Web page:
Chef: watching a man grow up with his boy on a food truck
Chef, directed and starring Jon Favreau.
I've been looking forward to seeing the new movie Chef since it first came out. But the reasons I liked the film so much were different than I had expected them to be. I love the inner workings of a restaurant, the people who together, figure out how to get all of the food out of the kitchen right on time for the clients waiting at their tables.
It's a gritty, profane place to work, and the chef we meet in the movie has the requisite battle scars...tattooed fingers, arms and the big gut that comes with eating too late and drinking too much. His beautiful thin ex-wife (Sofia Vergara) and others tell him he's gaining weight.
He's working in a high end restaurant with a guarantee he can cook the way he wants. That is, Until the owner, Vero, (Dustin Hoffman) lays down the line and pulls rank--squashing the creative ideas, pushing the chef into a box, and making him awfully mad. What else could happen? Our man walks out. Then what? His wife keeps trying to get him to open a food truck, but how?
We've gotten to know Percy, the Chef's 10-year-old son, and we know he has the skills that most 10 year olds pick up, that is, being total masters of the social media universe and well versed in anything on line. This helps out the chef after a fight with a food critic blows up into a viral internet sensation, and suddenly, he's being attacked on Twitter and needs to find a way to connect. Next comes a shattering YouTube video. Can you say damage control? Thank God little Percy is there.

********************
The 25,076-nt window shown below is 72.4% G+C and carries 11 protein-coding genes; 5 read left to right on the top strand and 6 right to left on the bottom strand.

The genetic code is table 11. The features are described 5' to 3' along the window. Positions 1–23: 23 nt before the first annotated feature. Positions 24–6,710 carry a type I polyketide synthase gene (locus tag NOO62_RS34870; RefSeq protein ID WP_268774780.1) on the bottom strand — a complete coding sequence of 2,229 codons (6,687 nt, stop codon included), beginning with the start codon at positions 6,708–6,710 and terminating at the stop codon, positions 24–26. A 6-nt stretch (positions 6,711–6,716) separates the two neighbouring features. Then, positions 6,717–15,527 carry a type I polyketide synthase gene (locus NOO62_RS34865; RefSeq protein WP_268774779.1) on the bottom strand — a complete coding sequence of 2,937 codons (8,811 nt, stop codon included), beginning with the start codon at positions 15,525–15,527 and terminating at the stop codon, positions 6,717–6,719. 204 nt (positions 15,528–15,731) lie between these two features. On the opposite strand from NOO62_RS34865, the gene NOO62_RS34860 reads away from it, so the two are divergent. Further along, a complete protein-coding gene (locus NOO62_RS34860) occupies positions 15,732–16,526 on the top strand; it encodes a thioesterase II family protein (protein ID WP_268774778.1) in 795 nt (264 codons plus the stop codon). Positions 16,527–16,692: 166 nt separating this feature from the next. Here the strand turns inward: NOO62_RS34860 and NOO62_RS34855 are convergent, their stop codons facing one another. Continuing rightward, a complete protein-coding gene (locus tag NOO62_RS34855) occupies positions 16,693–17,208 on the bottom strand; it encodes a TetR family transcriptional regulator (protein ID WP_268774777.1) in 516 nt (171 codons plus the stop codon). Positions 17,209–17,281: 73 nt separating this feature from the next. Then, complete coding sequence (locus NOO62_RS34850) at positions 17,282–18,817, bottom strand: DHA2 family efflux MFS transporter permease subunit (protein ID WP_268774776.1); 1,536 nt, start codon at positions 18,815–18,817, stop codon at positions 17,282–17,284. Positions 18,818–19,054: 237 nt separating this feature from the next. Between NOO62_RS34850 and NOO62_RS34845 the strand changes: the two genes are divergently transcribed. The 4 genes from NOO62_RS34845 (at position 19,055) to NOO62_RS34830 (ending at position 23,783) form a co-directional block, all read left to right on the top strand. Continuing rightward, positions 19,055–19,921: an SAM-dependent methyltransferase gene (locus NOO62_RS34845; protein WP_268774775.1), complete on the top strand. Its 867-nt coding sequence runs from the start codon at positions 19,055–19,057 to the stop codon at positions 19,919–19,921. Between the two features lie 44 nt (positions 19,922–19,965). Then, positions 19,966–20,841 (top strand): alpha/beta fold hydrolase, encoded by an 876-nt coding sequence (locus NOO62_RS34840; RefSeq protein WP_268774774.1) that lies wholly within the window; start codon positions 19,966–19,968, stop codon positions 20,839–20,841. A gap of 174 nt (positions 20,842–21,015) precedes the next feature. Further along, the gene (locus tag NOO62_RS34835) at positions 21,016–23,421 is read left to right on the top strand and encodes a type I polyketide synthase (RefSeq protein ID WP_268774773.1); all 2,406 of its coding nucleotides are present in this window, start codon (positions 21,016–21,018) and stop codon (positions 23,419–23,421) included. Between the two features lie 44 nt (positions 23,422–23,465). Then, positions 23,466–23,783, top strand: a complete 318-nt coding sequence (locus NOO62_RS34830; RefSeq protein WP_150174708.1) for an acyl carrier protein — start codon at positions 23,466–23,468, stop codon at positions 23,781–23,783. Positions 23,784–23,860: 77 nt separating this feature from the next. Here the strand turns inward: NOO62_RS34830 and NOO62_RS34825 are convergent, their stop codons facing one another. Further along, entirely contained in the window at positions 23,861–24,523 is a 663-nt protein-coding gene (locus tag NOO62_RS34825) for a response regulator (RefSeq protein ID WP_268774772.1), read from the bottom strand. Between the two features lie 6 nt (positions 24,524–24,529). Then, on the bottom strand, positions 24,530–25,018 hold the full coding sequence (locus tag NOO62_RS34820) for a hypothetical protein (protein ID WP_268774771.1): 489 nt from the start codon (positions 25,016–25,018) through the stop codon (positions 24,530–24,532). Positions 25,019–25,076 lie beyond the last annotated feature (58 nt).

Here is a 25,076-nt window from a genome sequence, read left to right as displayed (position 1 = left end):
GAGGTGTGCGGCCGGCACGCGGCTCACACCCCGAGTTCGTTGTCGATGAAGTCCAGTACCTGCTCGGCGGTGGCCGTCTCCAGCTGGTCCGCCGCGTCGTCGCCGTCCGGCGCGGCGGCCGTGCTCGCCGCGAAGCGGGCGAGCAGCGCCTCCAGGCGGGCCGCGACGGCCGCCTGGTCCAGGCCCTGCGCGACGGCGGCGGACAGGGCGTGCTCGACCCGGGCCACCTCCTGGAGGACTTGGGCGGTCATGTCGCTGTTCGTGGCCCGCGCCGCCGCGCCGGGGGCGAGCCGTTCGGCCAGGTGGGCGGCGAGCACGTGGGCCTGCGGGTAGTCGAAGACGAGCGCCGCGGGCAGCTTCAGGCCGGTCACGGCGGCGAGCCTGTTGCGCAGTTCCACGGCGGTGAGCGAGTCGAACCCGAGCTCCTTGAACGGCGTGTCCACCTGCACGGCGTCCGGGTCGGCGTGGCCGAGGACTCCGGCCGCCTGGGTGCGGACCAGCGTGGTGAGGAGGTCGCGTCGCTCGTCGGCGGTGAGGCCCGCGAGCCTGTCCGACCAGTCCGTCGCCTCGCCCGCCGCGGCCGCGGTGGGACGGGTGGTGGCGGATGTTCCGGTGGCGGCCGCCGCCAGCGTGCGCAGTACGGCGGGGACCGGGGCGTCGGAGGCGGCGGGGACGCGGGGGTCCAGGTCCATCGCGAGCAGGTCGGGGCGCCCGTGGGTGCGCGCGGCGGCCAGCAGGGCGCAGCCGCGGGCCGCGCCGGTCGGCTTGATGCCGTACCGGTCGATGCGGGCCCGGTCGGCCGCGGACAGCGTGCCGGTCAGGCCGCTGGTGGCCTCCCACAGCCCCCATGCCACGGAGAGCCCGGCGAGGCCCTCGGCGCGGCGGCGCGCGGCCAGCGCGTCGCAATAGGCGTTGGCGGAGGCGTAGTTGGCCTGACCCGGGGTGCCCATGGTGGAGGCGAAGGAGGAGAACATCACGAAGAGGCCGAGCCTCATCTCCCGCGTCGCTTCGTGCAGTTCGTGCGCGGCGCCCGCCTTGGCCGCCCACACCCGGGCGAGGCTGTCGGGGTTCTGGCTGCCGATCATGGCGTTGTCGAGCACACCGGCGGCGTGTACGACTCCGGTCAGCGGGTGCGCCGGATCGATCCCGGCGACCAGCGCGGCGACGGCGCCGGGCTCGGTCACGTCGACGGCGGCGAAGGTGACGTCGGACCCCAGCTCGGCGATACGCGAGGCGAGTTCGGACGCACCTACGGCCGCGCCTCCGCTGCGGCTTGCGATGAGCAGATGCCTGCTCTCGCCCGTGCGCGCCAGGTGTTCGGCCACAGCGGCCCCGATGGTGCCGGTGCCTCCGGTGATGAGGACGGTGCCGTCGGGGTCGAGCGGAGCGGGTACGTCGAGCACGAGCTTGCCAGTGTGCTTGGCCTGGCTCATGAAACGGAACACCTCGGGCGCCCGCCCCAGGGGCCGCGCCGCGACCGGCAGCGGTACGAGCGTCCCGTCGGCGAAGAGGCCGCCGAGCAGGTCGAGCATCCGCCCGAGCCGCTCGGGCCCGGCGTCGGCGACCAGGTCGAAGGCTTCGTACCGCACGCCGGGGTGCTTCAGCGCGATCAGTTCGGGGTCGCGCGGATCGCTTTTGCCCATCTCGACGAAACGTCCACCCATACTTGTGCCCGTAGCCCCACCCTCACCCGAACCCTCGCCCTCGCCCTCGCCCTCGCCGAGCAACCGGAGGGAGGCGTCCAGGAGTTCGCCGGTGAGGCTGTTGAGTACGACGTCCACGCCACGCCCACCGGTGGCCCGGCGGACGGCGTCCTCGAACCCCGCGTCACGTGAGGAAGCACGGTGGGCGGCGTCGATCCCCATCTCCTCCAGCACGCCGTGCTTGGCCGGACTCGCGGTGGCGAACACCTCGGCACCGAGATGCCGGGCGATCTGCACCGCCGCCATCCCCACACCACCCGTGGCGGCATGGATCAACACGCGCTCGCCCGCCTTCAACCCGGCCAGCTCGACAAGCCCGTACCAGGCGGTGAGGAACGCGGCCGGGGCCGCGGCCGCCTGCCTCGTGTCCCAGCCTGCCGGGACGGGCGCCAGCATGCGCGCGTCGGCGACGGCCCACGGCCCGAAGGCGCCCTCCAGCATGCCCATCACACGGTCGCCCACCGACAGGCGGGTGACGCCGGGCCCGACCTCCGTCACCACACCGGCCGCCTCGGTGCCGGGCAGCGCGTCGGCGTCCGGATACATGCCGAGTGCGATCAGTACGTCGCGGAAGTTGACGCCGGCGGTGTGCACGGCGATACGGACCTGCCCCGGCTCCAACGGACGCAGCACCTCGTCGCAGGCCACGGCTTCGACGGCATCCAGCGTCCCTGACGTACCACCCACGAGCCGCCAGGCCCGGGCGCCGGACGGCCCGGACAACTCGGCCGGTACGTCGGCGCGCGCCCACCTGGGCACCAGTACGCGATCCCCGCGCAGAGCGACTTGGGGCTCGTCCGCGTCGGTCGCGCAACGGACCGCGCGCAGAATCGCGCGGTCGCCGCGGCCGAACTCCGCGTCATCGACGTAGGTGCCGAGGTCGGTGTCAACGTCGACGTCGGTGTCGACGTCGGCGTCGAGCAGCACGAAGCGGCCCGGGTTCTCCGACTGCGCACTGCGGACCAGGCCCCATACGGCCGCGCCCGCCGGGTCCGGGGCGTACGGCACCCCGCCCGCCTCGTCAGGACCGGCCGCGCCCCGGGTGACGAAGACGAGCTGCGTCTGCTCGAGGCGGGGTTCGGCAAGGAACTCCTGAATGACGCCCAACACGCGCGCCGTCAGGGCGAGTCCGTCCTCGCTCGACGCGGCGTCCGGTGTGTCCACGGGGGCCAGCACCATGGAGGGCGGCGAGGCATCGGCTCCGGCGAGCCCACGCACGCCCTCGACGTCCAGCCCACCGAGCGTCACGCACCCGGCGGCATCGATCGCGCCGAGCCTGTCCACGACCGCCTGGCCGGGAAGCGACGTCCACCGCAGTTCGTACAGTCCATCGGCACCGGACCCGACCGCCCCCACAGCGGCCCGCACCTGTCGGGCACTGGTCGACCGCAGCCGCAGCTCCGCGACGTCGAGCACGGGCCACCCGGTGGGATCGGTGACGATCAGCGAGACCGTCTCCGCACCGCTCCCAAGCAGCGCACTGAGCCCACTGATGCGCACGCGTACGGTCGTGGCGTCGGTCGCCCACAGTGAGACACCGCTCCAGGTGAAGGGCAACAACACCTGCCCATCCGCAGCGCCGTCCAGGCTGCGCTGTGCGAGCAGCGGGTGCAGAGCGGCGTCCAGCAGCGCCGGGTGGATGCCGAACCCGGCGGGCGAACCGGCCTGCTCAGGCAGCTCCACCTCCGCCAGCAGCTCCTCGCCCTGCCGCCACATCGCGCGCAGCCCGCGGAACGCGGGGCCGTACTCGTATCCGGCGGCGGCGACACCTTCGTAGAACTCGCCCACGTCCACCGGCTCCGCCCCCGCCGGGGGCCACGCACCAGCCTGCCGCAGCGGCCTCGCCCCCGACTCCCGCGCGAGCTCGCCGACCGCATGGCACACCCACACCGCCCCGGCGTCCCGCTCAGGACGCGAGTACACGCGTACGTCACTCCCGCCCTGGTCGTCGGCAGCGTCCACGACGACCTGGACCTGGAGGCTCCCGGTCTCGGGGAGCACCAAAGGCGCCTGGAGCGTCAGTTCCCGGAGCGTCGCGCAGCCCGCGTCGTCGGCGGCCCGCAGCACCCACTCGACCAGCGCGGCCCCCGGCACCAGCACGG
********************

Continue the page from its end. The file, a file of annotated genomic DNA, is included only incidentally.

We follow the story as a food truck materializes through the good graces of his wife's former husband, a loveable germaphobic played by Robert Downey Jr. A filthy disgusting truck emerges, and father and son set to work to clean it up. Here we see the bonding begin. Father and son with a major league task and a mission.
A chance for pop to get back in touch with what really means something between them. When the two are just sitting around figuring out some logistics, Percy says to his dad, 'why can't we do more of this?' Dad finally gets what he is saying and then it's time for a final roadtrip home via New Orleans and Austin to Los Angeles. Percy becomes a sous chef aboard the newly refurbished "El Jefe" food truck and Cuban sandwiches are their specialty. Business is great.
Watching the father and son grow closer, and following the progress as the little guy's social media marketing brings throngs of customers to the curb, it all works out and life is good for a guy we feel deserved a break. The Hollywood ending might be a little bit over the top, but good on Jon Favreau for making a film that is about so much more than food trucks and success.